Once you’ve created strings, it’s often useful to know how long they are. This is where length and capacity operations come into play. We’ll also discuss various ways to convert std::string back into C-style strings, so you can use them with functions that expect strings of type char*.
Length of a string
The length . . . → Read More: 17.3 — std::string length and capacity
In this lesson, we’ll take a look at how to construct objects of std::string, as well as how to create strings from numbers and vice-versa.
The string classes have a number of constructors that can be used to create strings. We’ll take a look at each of them here.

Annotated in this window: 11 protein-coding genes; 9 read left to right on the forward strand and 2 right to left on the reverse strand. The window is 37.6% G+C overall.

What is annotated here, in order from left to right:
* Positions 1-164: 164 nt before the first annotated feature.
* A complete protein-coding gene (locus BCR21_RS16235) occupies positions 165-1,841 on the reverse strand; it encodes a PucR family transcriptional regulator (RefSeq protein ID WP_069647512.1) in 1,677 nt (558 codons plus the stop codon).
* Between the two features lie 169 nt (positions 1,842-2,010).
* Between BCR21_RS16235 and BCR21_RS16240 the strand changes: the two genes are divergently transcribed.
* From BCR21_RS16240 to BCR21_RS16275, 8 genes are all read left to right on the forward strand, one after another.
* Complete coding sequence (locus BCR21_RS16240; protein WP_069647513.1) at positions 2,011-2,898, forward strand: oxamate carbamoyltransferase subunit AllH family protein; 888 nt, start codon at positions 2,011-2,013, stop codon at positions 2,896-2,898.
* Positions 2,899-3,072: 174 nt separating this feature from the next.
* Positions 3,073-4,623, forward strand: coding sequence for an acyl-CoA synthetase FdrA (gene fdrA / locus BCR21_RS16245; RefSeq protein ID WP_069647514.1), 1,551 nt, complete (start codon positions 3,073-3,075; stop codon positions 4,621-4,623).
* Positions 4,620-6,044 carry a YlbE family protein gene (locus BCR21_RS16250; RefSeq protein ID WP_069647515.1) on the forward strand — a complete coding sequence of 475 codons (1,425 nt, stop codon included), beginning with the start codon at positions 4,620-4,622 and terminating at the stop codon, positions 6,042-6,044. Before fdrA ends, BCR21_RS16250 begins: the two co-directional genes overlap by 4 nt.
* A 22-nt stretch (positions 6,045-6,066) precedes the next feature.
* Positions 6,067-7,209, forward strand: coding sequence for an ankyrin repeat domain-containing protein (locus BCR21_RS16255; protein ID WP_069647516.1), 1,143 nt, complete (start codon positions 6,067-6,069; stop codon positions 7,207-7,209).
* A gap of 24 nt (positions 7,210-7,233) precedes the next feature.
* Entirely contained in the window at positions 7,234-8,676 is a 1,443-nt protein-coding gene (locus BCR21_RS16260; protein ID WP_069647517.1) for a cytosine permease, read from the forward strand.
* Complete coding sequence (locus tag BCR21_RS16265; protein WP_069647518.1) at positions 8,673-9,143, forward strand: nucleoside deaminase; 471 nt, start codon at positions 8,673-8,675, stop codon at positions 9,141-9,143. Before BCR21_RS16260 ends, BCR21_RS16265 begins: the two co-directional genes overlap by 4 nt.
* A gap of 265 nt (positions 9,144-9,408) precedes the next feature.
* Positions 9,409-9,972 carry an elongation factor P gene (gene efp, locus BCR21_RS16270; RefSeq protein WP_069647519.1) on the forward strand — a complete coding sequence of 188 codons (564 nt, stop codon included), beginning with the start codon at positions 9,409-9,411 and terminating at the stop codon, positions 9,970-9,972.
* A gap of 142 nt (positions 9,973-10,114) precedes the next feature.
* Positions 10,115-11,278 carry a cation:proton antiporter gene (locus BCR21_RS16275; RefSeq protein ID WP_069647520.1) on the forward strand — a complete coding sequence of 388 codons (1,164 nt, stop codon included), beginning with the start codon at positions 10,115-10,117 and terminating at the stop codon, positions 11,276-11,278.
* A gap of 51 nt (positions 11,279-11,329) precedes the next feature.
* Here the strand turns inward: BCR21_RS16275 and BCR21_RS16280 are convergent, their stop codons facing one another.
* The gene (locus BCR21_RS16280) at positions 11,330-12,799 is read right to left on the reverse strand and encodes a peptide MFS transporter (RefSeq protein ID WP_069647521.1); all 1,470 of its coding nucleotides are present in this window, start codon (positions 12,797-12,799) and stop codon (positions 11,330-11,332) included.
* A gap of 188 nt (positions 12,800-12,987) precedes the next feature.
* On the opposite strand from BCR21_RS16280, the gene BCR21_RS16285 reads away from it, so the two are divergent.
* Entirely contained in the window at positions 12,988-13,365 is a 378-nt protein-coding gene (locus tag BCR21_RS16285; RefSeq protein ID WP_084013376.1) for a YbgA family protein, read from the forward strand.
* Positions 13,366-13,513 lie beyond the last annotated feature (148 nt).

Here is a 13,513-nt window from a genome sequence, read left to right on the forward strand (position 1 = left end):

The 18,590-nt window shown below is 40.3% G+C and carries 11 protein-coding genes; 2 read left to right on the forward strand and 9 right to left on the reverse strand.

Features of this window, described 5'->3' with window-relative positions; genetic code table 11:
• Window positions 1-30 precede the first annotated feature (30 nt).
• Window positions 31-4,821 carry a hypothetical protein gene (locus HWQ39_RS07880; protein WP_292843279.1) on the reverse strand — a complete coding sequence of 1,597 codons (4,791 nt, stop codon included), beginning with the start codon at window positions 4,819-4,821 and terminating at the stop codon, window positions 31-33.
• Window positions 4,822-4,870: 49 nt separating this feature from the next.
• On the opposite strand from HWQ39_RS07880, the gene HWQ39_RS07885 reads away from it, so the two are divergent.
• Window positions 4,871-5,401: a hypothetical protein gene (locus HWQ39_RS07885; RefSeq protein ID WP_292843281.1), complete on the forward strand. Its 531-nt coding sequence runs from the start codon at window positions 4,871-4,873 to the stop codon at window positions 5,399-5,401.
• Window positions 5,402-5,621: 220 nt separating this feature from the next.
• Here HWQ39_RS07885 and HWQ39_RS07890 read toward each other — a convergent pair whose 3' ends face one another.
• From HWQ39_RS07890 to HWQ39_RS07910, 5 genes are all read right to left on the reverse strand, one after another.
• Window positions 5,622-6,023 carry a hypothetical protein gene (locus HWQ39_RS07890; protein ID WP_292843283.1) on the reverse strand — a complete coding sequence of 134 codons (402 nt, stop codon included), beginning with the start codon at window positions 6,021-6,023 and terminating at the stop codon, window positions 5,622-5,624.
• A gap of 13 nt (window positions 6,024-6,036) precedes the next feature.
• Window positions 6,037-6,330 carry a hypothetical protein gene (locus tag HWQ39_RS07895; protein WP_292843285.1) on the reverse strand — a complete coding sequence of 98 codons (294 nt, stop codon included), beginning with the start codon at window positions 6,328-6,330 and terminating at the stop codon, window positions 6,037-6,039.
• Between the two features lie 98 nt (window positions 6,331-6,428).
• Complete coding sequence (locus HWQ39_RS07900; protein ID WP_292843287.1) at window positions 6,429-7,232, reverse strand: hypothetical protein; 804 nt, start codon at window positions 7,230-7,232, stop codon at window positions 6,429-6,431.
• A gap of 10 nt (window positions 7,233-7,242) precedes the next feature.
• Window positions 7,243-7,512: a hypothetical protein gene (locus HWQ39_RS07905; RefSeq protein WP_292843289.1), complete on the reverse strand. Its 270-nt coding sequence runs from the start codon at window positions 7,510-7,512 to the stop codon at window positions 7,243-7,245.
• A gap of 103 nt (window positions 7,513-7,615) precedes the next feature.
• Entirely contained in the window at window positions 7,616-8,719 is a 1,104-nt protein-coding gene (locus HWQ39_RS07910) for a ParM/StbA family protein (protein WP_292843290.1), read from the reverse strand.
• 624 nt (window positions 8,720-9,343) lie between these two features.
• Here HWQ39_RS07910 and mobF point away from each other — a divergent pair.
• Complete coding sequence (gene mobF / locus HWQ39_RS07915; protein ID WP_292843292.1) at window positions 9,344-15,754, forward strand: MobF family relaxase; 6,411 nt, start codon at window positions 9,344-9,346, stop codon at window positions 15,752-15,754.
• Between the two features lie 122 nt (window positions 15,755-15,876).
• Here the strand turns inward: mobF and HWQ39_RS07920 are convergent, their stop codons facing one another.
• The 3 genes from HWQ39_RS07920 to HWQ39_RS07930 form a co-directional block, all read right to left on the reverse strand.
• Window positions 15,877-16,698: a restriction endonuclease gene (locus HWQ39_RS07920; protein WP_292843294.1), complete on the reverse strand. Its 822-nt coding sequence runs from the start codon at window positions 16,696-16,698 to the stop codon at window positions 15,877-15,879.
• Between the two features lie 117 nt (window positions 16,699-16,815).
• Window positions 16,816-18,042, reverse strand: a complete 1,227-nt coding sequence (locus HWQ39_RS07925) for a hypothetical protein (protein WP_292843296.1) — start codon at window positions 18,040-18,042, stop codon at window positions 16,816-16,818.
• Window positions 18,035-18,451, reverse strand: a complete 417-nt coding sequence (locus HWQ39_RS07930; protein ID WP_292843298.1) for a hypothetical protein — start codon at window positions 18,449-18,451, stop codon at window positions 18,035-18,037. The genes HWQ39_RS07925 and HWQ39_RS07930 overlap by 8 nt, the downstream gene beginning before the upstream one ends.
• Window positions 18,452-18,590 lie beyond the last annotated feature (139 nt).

Note: string::size_type resolves . . . → Read More: 17.2 — std::string construction and destruction
The standard library contains many useful classes — but perhaps the most useful is std::string. std::string (and std::wstring) is a string class that provides many operations to assign, compare, and modify strings. In this chapter, we’ll look into these string classes in depth.
Note: C-style strings will be referred to as “C-style strings”, whereas . . . → Read More: 17.1 — std::string and std::wstring
Now that you’ve learned some basics about programs, let’s look more closely at how to design a program. When you sit down to write a program, generally you have some sort of problem that you’d like to solve, or situation that you’d like to simulate. New programmers often have trouble figuring out how to . . . → Read More: 1.10a — How to design your first programs